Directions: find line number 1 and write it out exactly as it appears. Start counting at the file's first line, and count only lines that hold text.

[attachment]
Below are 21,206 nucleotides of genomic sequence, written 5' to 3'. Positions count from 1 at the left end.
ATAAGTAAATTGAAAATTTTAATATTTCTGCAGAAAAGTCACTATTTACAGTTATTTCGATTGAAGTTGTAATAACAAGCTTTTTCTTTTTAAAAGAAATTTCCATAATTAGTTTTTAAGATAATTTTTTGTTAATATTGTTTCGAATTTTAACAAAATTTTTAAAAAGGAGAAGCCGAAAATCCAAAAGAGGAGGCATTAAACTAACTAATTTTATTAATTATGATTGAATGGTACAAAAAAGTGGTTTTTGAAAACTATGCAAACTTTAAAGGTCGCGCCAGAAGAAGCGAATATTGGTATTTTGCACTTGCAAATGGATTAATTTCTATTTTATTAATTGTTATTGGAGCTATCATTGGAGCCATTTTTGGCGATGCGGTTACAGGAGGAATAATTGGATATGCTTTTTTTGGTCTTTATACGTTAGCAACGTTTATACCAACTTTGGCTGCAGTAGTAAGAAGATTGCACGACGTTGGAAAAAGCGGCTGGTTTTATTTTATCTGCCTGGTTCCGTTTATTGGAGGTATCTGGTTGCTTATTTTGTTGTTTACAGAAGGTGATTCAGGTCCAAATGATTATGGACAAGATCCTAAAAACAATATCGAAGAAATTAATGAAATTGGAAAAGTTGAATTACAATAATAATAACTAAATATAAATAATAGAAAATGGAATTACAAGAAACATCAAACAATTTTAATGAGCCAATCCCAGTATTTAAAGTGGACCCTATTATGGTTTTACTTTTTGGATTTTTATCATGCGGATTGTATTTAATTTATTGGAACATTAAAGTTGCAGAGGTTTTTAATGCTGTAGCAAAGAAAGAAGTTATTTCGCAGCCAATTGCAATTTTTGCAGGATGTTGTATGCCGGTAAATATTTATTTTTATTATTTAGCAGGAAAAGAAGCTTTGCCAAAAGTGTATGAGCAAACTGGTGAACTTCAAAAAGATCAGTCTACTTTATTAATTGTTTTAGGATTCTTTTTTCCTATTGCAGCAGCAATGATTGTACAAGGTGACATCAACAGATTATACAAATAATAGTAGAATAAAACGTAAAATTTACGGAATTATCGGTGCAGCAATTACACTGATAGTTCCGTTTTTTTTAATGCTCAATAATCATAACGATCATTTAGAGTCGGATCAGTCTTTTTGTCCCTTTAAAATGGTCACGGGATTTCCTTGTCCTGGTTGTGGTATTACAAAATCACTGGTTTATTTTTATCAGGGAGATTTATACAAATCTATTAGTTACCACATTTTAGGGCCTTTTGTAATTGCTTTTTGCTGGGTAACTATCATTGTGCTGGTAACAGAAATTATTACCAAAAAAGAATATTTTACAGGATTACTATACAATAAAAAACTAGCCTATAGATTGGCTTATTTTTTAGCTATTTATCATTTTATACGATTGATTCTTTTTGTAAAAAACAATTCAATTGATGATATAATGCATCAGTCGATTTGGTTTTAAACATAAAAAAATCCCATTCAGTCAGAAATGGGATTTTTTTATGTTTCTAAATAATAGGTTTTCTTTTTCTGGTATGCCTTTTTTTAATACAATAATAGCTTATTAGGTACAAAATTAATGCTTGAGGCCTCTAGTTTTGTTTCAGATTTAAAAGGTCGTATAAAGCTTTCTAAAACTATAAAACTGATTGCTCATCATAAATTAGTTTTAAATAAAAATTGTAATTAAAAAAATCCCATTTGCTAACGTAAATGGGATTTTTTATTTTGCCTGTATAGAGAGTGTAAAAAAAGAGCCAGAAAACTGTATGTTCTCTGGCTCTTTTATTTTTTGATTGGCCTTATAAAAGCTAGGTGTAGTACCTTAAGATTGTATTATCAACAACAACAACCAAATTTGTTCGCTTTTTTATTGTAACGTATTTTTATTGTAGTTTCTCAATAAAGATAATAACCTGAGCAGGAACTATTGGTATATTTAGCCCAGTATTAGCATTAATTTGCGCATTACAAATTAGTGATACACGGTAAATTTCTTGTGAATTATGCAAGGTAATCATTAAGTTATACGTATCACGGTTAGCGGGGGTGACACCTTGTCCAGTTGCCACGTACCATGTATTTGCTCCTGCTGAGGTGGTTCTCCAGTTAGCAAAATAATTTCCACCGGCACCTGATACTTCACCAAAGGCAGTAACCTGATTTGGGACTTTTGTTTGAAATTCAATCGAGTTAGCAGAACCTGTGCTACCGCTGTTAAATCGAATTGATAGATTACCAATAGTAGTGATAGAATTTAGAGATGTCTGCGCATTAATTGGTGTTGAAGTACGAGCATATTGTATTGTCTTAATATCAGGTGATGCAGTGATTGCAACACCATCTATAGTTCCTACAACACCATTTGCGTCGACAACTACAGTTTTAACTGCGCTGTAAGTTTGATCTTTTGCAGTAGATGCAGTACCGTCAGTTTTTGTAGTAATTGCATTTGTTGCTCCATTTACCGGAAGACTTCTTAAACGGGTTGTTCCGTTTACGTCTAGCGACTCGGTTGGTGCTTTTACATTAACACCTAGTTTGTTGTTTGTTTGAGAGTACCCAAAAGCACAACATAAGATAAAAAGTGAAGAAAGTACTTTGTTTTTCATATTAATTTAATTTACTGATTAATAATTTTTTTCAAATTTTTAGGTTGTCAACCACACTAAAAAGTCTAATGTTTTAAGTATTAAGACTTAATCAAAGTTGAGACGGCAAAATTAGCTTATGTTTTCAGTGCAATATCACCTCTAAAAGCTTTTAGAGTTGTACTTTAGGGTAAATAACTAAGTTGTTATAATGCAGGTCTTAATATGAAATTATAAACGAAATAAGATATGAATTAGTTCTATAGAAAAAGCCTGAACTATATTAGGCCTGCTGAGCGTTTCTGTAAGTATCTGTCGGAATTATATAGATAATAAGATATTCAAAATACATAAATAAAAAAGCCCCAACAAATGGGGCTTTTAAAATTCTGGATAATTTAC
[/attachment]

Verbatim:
Below are 21,206 nucleotides of genomic sequence, written 5' to 3'. Positions count from 1 at the left end.